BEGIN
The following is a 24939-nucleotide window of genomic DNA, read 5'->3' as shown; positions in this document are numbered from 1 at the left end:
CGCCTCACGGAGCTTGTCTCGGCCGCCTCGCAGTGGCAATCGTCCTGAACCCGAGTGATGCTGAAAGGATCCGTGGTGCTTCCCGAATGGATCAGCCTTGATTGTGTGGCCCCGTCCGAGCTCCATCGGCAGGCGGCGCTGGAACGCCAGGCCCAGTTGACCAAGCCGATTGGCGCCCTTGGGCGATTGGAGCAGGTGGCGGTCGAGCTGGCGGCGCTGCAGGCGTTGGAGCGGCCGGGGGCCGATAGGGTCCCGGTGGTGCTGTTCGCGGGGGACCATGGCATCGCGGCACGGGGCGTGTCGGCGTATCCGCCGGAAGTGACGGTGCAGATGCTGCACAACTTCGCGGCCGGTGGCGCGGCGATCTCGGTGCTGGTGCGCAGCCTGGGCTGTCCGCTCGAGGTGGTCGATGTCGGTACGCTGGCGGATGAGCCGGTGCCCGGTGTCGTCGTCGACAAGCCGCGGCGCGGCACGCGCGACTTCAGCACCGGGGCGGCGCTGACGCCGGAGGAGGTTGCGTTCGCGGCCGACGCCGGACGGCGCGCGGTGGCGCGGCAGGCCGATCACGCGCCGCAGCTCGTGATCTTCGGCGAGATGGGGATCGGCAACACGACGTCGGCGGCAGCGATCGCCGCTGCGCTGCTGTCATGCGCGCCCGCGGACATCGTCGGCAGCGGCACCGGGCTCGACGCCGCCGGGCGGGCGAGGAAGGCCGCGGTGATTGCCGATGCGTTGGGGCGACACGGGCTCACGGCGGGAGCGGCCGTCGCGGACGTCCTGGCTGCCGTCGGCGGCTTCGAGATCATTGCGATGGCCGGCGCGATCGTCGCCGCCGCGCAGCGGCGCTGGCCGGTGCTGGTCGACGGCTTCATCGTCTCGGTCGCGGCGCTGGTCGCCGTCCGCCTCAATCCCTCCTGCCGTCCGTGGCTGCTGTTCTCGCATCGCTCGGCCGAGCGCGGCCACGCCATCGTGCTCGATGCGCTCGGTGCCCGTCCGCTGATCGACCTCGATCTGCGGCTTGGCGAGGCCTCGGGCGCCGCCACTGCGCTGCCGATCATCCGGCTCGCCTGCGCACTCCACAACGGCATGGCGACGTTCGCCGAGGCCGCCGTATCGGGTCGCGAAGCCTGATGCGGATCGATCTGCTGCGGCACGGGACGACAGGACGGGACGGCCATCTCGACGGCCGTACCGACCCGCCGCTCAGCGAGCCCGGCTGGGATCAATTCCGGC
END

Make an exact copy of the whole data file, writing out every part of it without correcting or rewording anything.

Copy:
The following is a 24939-nucleotide window of genomic DNA, read 5'->3' as shown; positions in this document are numbered from 1 at the left end:
CGCCTCACGGAGCTTGTCTCGGCCGCCTCGCAGTGGCAATCGTCCTGAACCCGAGTGATGCTGAAAGGATCCGTGGTGCTTCCCGAATGGATCAGCCTTGATTGTGTGGCCCCGTCCGAGCTCCATCGGCAGGCGGCGCTGGAACGCCAGGCCCAGTTGACCAAGCCGATTGGCGCCCTTGGGCGATTGGAGCAGGTGGCGGTCGAGCTGGCGGCGCTGCAGGCGTTGGAGCGGCCGGGGGCCGATAGGGTCCCGGTGGTGCTGTTCGCGGGGGACCATGGCATCGCGGCACGGGGCGTGTCGGCGTATCCGCCGGAAGTGACGGTGCAGATGCTGCACAACTTCGCGGCCGGTGGCGCGGCGATCTCGGTGCTGGTGCGCAGCCTGGGCTGTCCGCTCGAGGTGGTCGATGTCGGTACGCTGGCGGATGAGCCGGTGCCCGGTGTCGTCGTCGACAAGCCGCGGCGCGGCACGCGCGACTTCAGCACCGGGGCGGCGCTGACGCCGGAGGAGGTTGCGTTCGCGGCCGACGCCGGACGGCGCGCGGTGGCGCGGCAGGCCGATCACGCGCCGCAGCTCGTGATCTTCGGCGAGATGGGGATCGGCAACACGACGTCGGCGGCAGCGATCGCCGCTGCGCTGCTGTCATGCGCGCCCGCGGACATCGTCGGCAGCGGCACCGGGCTCGACGCCGCCGGGCGGGCGAGGAAGGCCGCGGTGATTGCCGATGCGTTGGGGCGACACGGGCTCACGGCGGGAGCGGCCGTCGCGGACGTCCTGGCTGCCGTCGGCGGCTTCGAGATCATTGCGATGGCCGGCGCGATCGTCGCCGCCGCGCAGCGGCGCTGGCCGGTGCTGGTCGACGGCTTCATCGTCTCGGTCGCGGCGCTGGTCGCCGTCCGCCTCAATCCCTCCTGCCGTCCGTGGCTGCTGTTCTCGCATCGCTCGGCCGAGCGCGGCCACGCCATCGTGCTCGATGCGCTCGGTGCCCGTCCGCTGATCGACCTCGATCTGCGGCTTGGCGAGGCCTCGGGCGCCGCCACTGCGCTGCCGATCATCCGGCTCGCCTGCGCACTCCACAACGGCATGGCGACGTTCGCCGAGGCCGCCGTATCGGGTCGCGAAGCCTGATGCGGATCGATCTGCTGCGGCACGGGACGACAGGACGGGACGGCCATCTCGACGGCCGTACCGACCCGCCGCTCAGCGAGCCCGGCTGGGATCAATTCCGGC